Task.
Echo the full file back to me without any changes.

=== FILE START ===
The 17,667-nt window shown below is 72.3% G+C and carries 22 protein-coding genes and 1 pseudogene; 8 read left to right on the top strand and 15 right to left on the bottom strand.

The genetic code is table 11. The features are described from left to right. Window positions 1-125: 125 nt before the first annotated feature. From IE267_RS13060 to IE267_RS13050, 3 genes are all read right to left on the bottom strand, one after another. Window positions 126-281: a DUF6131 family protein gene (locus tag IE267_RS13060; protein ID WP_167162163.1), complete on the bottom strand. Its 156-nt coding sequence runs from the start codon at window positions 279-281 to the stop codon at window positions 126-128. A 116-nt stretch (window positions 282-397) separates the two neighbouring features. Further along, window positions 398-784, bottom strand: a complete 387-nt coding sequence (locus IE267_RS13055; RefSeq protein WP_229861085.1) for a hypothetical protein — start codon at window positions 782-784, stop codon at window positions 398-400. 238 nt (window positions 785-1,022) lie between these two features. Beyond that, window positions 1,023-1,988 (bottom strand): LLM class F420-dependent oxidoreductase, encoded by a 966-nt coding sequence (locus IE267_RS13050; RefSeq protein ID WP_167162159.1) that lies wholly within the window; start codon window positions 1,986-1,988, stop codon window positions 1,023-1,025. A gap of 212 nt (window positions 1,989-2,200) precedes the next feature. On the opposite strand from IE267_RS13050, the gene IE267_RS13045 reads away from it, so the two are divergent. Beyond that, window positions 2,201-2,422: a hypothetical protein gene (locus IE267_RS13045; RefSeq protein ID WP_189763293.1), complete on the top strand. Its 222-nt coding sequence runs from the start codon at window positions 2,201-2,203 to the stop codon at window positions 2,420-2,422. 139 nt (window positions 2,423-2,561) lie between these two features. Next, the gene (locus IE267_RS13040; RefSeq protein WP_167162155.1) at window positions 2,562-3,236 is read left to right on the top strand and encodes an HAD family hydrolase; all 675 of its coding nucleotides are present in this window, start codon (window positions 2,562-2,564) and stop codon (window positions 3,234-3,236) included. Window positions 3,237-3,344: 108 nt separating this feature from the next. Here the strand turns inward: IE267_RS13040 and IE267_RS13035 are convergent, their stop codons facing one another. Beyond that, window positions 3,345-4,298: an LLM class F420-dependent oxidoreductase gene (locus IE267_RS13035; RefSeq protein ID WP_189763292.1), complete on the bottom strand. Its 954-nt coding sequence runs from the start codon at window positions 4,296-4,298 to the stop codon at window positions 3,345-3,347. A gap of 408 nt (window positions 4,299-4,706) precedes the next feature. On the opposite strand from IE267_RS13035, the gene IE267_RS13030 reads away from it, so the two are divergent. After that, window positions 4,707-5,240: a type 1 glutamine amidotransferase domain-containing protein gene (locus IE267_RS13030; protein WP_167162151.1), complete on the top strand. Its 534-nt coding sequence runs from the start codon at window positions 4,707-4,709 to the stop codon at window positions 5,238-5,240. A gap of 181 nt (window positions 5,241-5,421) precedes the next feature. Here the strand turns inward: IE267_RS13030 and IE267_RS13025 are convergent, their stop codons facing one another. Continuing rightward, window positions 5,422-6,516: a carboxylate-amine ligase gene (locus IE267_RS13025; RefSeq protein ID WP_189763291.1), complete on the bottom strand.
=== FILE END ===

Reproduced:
The 17,667-nt window shown below is 72.3% G+C and carries 22 protein-coding genes and 1 pseudogene; 8 read left to right on the top strand and 15 right to left on the bottom strand.

The genetic code is table 11. The features are described from left to right. Window positions 1-125: 125 nt before the first annotated feature. From IE267_RS13060 to IE267_RS13050, 3 genes are all read right to left on the bottom strand, one after another. Window positions 126-281: a DUF6131 family protein gene (locus tag IE267_RS13060; protein ID WP_167162163.1), complete on the bottom strand. Its 156-nt coding sequence runs from the start codon at window positions 279-281 to the stop codon at window positions 126-128. A 116-nt stretch (window positions 282-397) separates the two neighbouring features. Further along, window positions 398-784, bottom strand: a complete 387-nt coding sequence (locus IE267_RS13055; RefSeq protein WP_229861085.1) for a hypothetical protein — start codon at window positions 782-784, stop codon at window positions 398-400. 238 nt (window positions 785-1,022) lie between these two features. Beyond that, window positions 1,023-1,988 (bottom strand): LLM class F420-dependent oxidoreductase, encoded by a 966-nt coding sequence (locus IE267_RS13050; RefSeq protein ID WP_167162159.1) that lies wholly within the window; start codon window positions 1,986-1,988, stop codon window positions 1,023-1,025. A gap of 212 nt (window positions 1,989-2,200) precedes the next feature. On the opposite strand from IE267_RS13050, the gene IE267_RS13045 reads away from it, so the two are divergent. Beyond that, window positions 2,201-2,422: a hypothetical protein gene (locus IE267_RS13045; RefSeq protein ID WP_189763293.1), complete on the top strand. Its 222-nt coding sequence runs from the start codon at window positions 2,201-2,203 to the stop codon at window positions 2,420-2,422. 139 nt (window positions 2,423-2,561) lie between these two features. Next, the gene (locus IE267_RS13040; RefSeq protein WP_167162155.1) at window positions 2,562-3,236 is read left to right on the top strand and encodes an HAD family hydrolase; all 675 of its coding nucleotides are present in this window, start codon (window positions 2,562-2,564) and stop codon (window positions 3,234-3,236) included. Window positions 3,237-3,344: 108 nt separating this feature from the next. Here the strand turns inward: IE267_RS13040 and IE267_RS13035 are convergent, their stop codons facing one another. Beyond that, window positions 3,345-4,298: an LLM class F420-dependent oxidoreductase gene (locus IE267_RS13035; RefSeq protein ID WP_189763292.1), complete on the bottom strand. Its 954-nt coding sequence runs from the start codon at window positions 4,296-4,298 to the stop codon at window positions 3,345-3,347. A gap of 408 nt (window positions 4,299-4,706) precedes the next feature. On the opposite strand from IE267_RS13035, the gene IE267_RS13030 reads away from it, so the two are divergent. After that, window positions 4,707-5,240: a type 1 glutamine amidotransferase domain-containing protein gene (locus IE267_RS13030; protein WP_167162151.1), complete on the top strand. Its 534-nt coding sequence runs from the start codon at window positions 4,707-4,709 to the stop codon at window positions 5,238-5,240. A gap of 181 nt (window positions 5,241-5,421) precedes the next feature. Here the strand turns inward: IE267_RS13030 and IE267_RS13025 are convergent, their stop codons facing one another. Continuing rightward, window positions 5,422-6,516: a carboxylate-amine ligase gene (locus IE267_RS13025; RefSeq protein ID WP_189763291.1), complete on the bottom strand.